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Re: At this price, I might be going SSD
« Reply #4 on: November 02, 2009, 12:20:21 pm »
Yeah, the prices are still too high for me to consider for general use.

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Re: At this price, I might be going SSD
« Reply #5 on: November 02, 2009, 02:50:50 pm »
The price premium per GB is for the extra speed. $3 per gigabyte for SSD vs. about $0.07 per gigabyte for magnetic drives. But you've got to have some perspective. Just a few years ago (2002) magnetic drives were selling for $3 a gigabyte. So I don't think $3 is too high per gigabyte for SSD.

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Re: At this price, I might be going SSD
« Reply #6 on: November 02, 2009, 02:55:20 pm »

Extra speed here in a desktop is an illusion... what's the point of taking high performance wheels and dropping them on a Ford Taurus?  You're still working off a consumer motherboard with a narrow bus and probably running Windows.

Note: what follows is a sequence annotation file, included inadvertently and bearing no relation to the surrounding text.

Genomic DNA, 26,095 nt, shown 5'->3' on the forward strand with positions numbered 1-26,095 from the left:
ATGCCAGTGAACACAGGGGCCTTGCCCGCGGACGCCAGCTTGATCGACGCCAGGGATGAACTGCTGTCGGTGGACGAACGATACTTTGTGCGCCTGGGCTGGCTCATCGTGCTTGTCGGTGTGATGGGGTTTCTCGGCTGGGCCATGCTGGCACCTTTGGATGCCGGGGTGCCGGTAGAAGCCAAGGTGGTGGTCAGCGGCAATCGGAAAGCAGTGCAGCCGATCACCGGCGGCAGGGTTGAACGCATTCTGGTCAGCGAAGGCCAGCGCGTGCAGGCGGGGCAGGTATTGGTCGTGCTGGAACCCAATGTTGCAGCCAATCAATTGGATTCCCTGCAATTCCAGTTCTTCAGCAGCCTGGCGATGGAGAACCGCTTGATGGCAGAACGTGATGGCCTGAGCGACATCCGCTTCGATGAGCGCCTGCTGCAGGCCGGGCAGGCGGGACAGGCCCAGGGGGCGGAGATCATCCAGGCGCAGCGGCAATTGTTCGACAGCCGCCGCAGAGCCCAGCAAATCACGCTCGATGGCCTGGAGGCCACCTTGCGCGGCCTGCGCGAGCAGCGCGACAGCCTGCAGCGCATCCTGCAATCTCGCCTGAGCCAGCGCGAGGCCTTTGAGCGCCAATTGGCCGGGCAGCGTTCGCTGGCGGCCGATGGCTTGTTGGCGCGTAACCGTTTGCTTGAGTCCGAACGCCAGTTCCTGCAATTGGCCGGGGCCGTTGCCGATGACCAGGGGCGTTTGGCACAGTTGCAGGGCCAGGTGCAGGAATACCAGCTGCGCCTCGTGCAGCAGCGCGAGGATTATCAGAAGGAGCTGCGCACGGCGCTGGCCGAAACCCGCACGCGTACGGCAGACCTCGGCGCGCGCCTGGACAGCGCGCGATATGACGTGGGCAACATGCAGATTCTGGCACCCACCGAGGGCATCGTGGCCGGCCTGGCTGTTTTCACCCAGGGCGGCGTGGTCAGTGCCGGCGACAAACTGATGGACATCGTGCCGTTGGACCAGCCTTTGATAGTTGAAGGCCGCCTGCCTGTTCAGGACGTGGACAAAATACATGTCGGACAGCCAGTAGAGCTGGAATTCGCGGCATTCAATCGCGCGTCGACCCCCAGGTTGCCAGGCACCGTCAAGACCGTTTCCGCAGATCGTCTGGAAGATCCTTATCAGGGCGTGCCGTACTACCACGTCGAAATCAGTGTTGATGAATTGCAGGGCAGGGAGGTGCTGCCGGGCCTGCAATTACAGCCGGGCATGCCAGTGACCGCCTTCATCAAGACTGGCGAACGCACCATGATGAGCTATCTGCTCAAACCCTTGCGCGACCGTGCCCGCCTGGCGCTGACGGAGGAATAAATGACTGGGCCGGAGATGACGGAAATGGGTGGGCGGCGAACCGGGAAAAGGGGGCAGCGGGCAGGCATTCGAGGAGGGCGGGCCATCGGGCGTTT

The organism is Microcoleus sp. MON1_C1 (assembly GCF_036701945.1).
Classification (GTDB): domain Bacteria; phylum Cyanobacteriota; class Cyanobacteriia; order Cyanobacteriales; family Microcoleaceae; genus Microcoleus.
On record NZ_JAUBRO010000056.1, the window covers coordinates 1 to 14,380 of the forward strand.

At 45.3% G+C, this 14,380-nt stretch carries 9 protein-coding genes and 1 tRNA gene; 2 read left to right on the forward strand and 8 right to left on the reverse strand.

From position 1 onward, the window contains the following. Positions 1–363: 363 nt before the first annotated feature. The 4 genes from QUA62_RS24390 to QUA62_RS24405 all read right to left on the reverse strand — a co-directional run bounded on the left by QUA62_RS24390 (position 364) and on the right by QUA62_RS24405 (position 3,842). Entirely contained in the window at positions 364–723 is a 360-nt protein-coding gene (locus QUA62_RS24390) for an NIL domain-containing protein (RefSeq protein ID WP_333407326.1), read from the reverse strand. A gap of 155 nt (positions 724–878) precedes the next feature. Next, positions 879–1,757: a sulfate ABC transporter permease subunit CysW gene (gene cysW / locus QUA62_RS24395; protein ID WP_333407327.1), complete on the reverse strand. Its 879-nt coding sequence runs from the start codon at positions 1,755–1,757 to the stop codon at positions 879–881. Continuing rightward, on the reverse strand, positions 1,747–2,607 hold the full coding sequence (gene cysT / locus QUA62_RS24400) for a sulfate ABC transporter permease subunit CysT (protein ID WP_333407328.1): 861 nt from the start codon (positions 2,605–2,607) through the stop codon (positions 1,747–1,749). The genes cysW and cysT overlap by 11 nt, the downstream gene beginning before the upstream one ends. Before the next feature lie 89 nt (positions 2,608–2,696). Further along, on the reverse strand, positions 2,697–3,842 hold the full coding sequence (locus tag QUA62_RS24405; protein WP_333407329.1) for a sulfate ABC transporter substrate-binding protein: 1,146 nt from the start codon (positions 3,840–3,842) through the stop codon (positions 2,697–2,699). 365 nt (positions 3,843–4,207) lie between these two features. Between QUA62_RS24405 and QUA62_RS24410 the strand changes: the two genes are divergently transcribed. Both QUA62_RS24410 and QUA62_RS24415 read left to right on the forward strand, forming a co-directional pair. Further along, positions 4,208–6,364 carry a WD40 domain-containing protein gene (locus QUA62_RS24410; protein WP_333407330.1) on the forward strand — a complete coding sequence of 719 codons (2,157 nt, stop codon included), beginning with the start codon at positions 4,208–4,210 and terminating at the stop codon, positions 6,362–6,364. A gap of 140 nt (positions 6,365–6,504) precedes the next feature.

If throughput is that much of an issue the solution is a machine with a wider bus and a more optimized OS.

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Re: At this price, I might be going SSD
« Reply #7 on: November 02, 2009, 03:41:40 pm »
Surely the power consumption has to be less?  And they'd be impact resistant so ideal for notebooks.

We're actually using them at work for data collection machines for flight test since they can take up like 1000 g's.

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Re: At this price, I might be going SSD
« Reply #8 on: November 02, 2009, 06:00:24 pm »

ahofle

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Re: At this price, I might be going SSD
« Reply #9 on: November 02, 2009, 07:57:42 pm »